Feeds

Congress puts PIPA and SOPA on back burner

Put down the champagne, protesters, it's not over yet

Build a business case: developing custom apps

Political leaders have cancelled plans to vote on the SOPA and PIPA legislation currently before Congress, saying more time is needed to examine the issue.

Nevada senator Harry Reid, who is shepherding PIPA through the Senate, announced that he would postpone a vote on the bill that was scheduled for next week “in light of recent events.” Nevertheless, he praised the proposed legislation and said he looked forward to eventually getting it to a vote.

“We must take action to stop these illegal practices,” he said in a statement. "We live in a country where people rightfully expect to be fairly compensated for a day's work, whether that person is a miner in the high desert of Nevada, an independent band in New York City, or a union worker on the back lots of a California movie studio.”

Shortly afterwards, House Judiciary Committee Chairman Lamar Smith said that the SOPA legislation currently in the House of Representatives would be put on hold, but warned that the government would have to pass some kind of legislation to deal with foreign thieves.

The MPAA signaled its determination to carry on the fight in a brief statement on the matter.

“As a consequence of failing to act, there will continue to be a safe haven for foreign thieves; American jobs will continue to be lost; and consumers will continue to be exposed to fraudulent and dangerous products peddled by foreign criminals,” MPAA CEO and former US senator Chris Dodd wrote.

The move is a partial victory for protestors who have been active online and off. However, the legislation is currently only on hold, so there are plenty of opportunities for the media industry to take another shot at it once all the fuss has died down. There has been too much money spent on campaign contributions to give up now, and the industry will be patient, hold some telegenic hearings, and try again later – there's a marvelously distracting presidential election that could prove very useful.

But the move also brings attention to the bipartisan Online Protection and Enforcement of Digital Trade (OPEN Act),which would block funds going to foreign piracy websites but not attempt to block them by disrupting the DNS infrastructure. Instead of the Justice Department adjudicating sanctions, the task would instead be assigned to intellectual property experts at the US International Trade Commission (ITC).

"Supporters of the Internet deserve credit for pressing advocates of SOPA and PIPA to back away from an effort to ram through controversial legislation," said OPEN Act co-sponsor and trenchant SOPA critic, Congressman Darrell Issa.

"Over the last two months, the intense popular effort to stop SOPA and PIPA has defeated an effort that once looked unstoppable but lacked a fundamental understanding of how Internet technologies work," Issa said. "Postponing the Senate vote on PIPA removes the imminent threat to the Internet, but it's not over yet.”

Given the stunning ignorance shown by the legislature and the Department of Justice on internet matters, having some experts on board might be welcome. But the OPEN Act is far from perfect - there’s nothing on fair use, for example. Nevertheless, it is supported by companies such as Google and Facebook, so has a shot at passing.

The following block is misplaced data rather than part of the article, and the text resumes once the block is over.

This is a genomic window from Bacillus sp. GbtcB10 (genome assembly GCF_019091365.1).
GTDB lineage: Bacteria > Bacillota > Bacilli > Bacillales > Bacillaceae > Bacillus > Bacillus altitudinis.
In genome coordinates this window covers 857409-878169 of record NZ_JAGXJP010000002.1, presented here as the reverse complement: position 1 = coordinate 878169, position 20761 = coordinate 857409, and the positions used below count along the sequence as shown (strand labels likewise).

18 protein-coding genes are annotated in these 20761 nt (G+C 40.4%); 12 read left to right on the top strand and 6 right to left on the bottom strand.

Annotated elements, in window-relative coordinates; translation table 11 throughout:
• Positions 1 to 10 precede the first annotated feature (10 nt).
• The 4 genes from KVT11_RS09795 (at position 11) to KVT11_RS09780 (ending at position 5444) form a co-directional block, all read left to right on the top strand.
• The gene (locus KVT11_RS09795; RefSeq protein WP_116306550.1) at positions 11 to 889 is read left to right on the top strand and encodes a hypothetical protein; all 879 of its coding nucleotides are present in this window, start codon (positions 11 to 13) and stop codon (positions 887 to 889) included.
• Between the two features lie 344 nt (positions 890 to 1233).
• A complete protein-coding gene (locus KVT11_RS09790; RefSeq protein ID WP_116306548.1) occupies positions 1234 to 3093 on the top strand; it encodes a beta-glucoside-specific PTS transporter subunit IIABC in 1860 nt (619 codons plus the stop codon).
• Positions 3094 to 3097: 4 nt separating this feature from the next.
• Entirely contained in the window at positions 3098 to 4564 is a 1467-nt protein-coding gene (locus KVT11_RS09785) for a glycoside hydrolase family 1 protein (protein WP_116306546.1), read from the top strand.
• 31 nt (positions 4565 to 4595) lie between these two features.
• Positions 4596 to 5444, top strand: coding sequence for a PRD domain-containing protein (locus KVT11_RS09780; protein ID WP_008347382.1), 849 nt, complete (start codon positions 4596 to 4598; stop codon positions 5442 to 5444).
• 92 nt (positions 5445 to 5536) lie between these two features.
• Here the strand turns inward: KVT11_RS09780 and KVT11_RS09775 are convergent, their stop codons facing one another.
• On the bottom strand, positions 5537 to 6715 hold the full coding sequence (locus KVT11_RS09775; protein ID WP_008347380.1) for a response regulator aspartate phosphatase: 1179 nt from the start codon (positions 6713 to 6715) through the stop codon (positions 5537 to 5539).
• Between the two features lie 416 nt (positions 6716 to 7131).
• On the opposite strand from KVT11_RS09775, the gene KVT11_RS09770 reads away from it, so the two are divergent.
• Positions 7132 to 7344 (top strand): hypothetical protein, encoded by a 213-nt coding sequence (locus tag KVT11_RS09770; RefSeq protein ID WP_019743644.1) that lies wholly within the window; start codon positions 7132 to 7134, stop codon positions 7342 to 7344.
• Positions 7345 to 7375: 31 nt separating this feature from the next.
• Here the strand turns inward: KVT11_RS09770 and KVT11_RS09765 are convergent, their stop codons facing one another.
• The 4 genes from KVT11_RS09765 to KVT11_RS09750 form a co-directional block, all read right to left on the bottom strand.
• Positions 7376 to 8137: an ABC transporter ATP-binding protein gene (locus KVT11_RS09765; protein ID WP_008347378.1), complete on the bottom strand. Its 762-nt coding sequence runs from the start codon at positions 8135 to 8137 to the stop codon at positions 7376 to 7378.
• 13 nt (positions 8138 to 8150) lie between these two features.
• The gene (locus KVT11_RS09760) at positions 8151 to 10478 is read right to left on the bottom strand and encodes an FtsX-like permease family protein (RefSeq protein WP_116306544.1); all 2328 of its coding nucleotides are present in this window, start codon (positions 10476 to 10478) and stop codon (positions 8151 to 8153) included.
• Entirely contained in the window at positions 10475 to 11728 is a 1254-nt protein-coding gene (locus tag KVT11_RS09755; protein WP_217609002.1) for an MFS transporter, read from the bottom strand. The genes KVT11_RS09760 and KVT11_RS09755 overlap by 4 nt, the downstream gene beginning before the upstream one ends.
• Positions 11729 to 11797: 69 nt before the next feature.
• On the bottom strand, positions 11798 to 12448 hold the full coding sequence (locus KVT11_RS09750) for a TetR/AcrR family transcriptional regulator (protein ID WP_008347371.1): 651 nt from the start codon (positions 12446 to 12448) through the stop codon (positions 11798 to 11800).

But the media industry isn’t going to give up, and with an election year in the cycle, politicians will be hungry for campaign funds. Given the nature of the US political system, this may come down to who has the deepest pockets. ®

Build a business case: developing custom apps

More from The Register

next story
'Stop dissing Google or quit': OK, I quit, says Code Club co-founder
And now a message from our sponsors: 'STFU or else'
Top beak: UK privacy law may be reconsidered because of social media
Rise of Twitter etc creates 'enormous challenges'
Uber, Lyft and cutting corners: The true face of the Sharing Economy
Casual labour and tired ideas = not really web-tastic
Ex US cybersecurity czar guilty in child sex abuse website case
Health and Human Services IT security chief headed online to share vile images
Don't even THINK about copyright violation, says Indian state
Pre-emptive arrest for pirates in Karnataka
The police are WRONG: Watching YouTube videos is NOT illegal
And our man Corfield is pretty bloody cross about it
Oz biz regulator discovers shared servers in EPIC FACEPALM
'Not aware' that one IP can hold more than one Website
prev story

Whitepapers

Gartner critical capabilities for enterprise endpoint backup
Learn why inSync received the highest overall rating from Druva and is the top choice for the mobile workforce.
Implementing global e-invoicing with guaranteed legal certainty
Explaining the role local tax compliance plays in successful supply chain management and e-business and how leading global brands are addressing this.
Rethinking backup and recovery in the modern data center
Combining intelligence, operational analytics, and automation to enable efficient, data-driven IT organizations using the HP ABR approach.
Consolidation: The Foundation for IT Business Transformation
In this whitepaper learn how effective consolidation of IT and business resources can enable multiple, meaningful business benefits.
Next gen security for virtualised datacentres
Legacy security solutions are inefficient due to the architectural differences between physical and virtual environments.